A web application is a computer program that utilizes web browsers and web technology to perform tasks over the Internet. It is usually coded in browser-supported language such as JavaScript and HTML as these languages rely on the browser to render the program executable. Some of the applications are dynamic, requiring server-side processing. Others are completely static with no processing required at the server.

Web apps have several advantages over desktop applications. Since they run inside web browsers, developers do not need to develop web apps for multiple platforms. For example, a single application that runs in Chrome will work on both Windows and OS X. Developers do not need to distribute software updates to users when the web app is updated. By updating the application on the server, all users have access to the updated version.

How is web application different from website?

In layman terms,
- A website is informational
- A web application is interactive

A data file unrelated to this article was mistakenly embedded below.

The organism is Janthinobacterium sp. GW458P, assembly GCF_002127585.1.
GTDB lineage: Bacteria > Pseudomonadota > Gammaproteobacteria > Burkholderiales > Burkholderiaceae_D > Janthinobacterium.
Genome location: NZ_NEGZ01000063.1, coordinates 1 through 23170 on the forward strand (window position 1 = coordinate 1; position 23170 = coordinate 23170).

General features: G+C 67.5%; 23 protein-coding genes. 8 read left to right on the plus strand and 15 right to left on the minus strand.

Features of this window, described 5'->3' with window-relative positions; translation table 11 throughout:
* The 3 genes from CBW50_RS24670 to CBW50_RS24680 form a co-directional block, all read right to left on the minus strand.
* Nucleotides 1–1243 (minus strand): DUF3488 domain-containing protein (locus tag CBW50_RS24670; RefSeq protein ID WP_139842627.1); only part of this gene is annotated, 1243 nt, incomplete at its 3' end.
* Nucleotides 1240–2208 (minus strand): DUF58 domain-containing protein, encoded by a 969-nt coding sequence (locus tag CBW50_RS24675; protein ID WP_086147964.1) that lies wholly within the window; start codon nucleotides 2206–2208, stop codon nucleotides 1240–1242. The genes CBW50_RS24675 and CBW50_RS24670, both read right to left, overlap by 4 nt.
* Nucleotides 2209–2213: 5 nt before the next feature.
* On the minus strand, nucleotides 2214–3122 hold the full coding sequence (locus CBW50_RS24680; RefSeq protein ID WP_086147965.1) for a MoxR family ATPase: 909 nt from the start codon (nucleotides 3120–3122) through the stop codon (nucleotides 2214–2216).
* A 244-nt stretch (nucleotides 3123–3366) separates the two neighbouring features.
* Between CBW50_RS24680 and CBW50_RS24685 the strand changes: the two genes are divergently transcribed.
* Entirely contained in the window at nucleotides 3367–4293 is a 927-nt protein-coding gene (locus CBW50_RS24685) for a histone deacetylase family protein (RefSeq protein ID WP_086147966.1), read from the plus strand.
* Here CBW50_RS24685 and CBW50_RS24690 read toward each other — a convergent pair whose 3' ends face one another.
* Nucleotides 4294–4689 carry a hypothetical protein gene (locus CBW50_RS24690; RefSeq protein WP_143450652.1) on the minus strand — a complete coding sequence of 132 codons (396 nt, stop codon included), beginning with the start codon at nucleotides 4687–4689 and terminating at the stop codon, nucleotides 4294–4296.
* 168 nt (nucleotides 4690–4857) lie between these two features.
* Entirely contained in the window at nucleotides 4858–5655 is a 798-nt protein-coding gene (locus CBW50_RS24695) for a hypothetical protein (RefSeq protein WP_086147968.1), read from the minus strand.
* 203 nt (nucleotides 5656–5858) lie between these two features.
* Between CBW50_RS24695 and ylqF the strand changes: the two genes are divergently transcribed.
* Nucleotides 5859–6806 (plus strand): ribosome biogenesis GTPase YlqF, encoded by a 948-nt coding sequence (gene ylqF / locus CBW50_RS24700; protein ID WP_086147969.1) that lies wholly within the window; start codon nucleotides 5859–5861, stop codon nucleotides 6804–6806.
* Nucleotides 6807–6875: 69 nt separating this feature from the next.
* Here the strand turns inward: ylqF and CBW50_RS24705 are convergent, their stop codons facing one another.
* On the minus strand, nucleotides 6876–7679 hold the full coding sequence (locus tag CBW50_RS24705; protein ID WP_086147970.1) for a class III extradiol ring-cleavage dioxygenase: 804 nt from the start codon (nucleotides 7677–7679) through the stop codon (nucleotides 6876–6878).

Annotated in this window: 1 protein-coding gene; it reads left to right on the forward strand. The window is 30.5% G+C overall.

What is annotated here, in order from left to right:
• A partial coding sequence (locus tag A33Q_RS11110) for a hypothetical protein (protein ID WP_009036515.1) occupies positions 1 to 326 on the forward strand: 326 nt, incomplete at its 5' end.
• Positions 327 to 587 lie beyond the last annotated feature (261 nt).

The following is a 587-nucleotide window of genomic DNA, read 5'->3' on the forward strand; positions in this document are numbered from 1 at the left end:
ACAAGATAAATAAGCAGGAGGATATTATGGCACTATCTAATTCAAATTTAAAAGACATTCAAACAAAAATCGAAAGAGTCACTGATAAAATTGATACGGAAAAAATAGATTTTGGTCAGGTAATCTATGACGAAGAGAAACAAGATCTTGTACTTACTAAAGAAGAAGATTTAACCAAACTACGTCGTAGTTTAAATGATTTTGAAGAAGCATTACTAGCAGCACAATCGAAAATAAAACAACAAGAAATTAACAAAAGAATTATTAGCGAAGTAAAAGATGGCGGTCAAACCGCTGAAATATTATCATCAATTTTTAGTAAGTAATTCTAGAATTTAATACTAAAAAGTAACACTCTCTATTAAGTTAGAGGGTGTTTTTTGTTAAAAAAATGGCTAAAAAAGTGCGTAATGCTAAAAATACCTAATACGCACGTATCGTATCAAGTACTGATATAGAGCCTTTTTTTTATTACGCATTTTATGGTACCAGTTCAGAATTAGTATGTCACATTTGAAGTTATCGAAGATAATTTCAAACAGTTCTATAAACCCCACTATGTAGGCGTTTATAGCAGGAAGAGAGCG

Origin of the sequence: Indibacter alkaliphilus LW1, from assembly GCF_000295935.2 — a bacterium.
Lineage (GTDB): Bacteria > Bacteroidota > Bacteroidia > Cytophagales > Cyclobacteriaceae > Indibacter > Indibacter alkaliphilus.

To illustrate the difference, let’s take the example of a restaurant’s web presence. If you visit the site for your local Chinese takeout joint and find nothing more than the hours of operation, a menu, directions from the nearest highway or a static map, and contact information listed then you’ve got yourself a website.

However, if you went out and visited a site like the one for zomato, you would find all the “static” information and then additional functionality. You can make a reservation, view a customized menu that includes prices at your local store, order your food online, or purchase a gift card. This sort of interactivity is specific to a web application and is what differentiates it from a website. Put simply, a web application is a web site that the user can control.